As we reach the end of week two of Just Jot It January, it occurs to me (after reading some of the other posts that follow today’s prompt; “motivation”) that there are almost as many reasons for writing a blog as there are bloggers writing them.
I suppose it isn’t all that surprising, given the fact that everyone is unique and we all want something different from life, which explains why everyone has their own personal set of criteria for what makes blogging worthwhile.
For now though, I’m more interested in finding out why one blogger in particular chooses to do what they do.
Because, if I’m honest, I really have no idea.
The only reason I’ve decided to break my self-imposed rule to try this month’s challenge without resorting to Linda G Hill’s prompts, is that I have been asked several times recently why I write, or what “inspires” me to do so, and I realised that it’s not something I’ve ever really thought about.
I had little or no interest in the internet until the arrival of smartphones, but as soon as I got my hands on the first primitive version of this incredible, science fiction-like pocket computer that we all now take for granted, I was hooked almost immediately.
And my first addiction was Facebook.
Initially, the nostalgic novelty of being able to reconnect with old school friends was enough to suck me into the social network, but after it became clear that I could communicate with an endless supply of other users, all over the world, people I’d never even heard of before, let alone met, I began to really have fun.
I have always loved language; the way words work, the etymology of communication and the way sentences seem to just flow when they spill from the word processor, typewriter or pen of certain writers.
The way that writers like Douglas Adams and Terry Pratchett could turn an everyday phrase into a comedic gem by adding a couple (or a few) extra words, words that didn’t strictly need to be there, but oh, you were glad of their understanding of what gave those extra words power.
The way that those little black marks on a page can form pictures in your head fascinated me, even as a child, but it had just never occurred to me to try to translate that wonder into pictures of my own.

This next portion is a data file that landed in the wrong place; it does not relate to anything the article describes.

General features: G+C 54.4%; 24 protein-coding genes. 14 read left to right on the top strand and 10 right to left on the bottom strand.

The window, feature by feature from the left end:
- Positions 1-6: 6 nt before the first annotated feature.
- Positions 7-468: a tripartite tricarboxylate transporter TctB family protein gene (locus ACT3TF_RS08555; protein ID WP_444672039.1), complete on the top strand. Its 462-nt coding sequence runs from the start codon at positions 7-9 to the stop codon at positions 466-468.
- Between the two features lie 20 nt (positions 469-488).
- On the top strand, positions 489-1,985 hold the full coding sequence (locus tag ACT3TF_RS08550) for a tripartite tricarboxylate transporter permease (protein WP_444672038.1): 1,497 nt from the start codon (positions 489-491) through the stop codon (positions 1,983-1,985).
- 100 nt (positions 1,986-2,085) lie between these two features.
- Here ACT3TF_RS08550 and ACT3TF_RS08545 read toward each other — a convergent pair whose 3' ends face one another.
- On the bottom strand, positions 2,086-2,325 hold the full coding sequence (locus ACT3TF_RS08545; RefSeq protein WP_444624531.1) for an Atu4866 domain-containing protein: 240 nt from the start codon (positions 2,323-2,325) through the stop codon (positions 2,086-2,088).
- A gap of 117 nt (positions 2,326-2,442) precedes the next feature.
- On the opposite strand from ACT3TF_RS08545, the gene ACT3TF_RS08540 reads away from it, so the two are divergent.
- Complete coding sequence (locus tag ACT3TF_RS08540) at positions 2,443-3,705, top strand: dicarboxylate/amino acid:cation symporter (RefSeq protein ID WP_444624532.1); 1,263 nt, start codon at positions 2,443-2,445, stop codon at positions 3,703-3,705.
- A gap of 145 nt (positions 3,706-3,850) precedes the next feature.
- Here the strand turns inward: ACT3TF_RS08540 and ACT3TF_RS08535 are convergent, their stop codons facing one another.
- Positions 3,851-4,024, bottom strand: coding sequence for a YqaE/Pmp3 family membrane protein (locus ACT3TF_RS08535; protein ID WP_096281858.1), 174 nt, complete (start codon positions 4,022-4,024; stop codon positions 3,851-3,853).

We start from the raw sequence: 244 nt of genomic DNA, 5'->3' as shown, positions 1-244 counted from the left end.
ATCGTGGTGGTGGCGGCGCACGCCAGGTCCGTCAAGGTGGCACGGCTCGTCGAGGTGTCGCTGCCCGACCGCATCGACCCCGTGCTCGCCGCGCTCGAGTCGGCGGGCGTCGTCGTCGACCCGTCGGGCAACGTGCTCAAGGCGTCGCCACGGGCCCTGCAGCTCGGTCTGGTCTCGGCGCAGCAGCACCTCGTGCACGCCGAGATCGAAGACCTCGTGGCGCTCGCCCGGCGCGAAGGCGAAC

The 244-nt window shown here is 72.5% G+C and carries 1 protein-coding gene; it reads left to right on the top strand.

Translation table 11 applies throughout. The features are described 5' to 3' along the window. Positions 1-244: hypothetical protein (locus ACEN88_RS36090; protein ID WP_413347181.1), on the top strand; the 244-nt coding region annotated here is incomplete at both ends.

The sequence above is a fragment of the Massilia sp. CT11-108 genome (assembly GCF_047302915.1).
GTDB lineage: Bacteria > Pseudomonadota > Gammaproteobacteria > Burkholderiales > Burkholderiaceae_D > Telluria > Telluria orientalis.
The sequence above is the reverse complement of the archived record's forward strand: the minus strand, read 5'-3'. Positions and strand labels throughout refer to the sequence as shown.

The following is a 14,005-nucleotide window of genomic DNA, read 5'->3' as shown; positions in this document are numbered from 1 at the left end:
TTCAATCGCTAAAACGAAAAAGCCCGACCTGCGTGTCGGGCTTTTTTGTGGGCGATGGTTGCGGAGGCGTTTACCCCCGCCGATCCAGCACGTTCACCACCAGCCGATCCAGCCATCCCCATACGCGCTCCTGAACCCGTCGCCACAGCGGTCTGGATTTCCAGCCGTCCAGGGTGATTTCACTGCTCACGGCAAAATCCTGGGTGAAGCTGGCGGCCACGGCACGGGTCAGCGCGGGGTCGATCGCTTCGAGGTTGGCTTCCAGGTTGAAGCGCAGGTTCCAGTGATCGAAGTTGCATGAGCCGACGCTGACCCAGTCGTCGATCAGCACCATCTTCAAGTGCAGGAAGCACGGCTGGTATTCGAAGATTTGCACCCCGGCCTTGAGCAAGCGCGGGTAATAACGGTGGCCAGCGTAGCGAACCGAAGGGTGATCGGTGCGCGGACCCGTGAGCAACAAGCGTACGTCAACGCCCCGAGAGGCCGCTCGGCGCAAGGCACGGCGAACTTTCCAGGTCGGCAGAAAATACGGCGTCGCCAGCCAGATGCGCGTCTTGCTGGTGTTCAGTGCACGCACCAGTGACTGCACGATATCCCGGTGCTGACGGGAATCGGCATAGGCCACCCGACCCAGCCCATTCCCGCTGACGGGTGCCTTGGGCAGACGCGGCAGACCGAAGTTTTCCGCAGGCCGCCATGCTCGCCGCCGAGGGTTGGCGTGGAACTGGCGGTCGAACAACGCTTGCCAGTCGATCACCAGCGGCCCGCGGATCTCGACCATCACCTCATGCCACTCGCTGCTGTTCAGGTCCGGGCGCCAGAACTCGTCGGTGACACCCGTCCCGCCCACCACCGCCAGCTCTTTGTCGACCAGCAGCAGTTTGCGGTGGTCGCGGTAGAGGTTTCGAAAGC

But once I began to write smartass comments on Facebook and construct little rants and memes of my own, mainly for my own entertainment, I found the idea of having a platform of my own, from which I could address the vast expanse of the Weird Wide Web, increasingly attractive.
This first dabbling in virtual creativity coincided with my introduction by a mutual friend to the extraordinarily talented blogger, author, globetrotting urban explorer and all round bohemian, Mr Darmon Richter, who encouraged and assisted me in making my bumbling way into the blogosphere.
Meanwhile, WordPress made the process of getting started an idiot-proof experience, even for someone with my Olympian level of idiocy with all things internet related and Diary of an Internet Nobody was born.
And then I started writing stuff down. I didn’t know any better.
As anyone who knows me personally will tell you, I can talk.
So, with an audience of, theoretically, several billion, I just started writing what I’d say if I was talking to you, (until you surreptitiously looked at your watch and mumbled about needing to be somewhere, anywhere, urgently) I didn’t see the point of having a theme, my reasoning was; I’m not an expert on anything, I’ll just say whatever comes into my head and see if anyone listens.
Then fiction came along.
Well, it had been there before, I’d read bloody loads of it.
But this time I thought I’d do it from the sharp end, so to speak.*
Then I stumbled upon Linda’s Stream of Consciousness Saturday prompts and I thought I’d have a go at doing them all as short stories.
Which is where I get to the point where it all gets a bit vague, because from the first time I sat down to write a story, it was, umm, well, it was easy.
I know that sounds smug and immodest, but I don’t know how else to explain it.
My very first attempt was prompted by;
” “ke.” Use the letter combination at the beginning, in the middle, or at the end of the word you choose to base your post on…”
And this came to me, literally as I wrote it.
I was quite pleased, despite the fact a few people didn’t get it (you might need to read it twice) and every other story I’ve written, with the exception of The Wrong Stuff (which I had a rough idea about for the first post and then decided it would be fun to see where it went on its own) has been pretty much the same way, with varying levels of success.
Including having three stories published in an anthology, available on Amazon AT THIS LINK, just in case I’d forgotten to mention that.
None of which comes anywhere close to tackling “motivation” I’m afraid, but then I did tell you at the start that I had no idea.
* – I read this a few times and I know it doesn’t work as an analogy, but I still like it.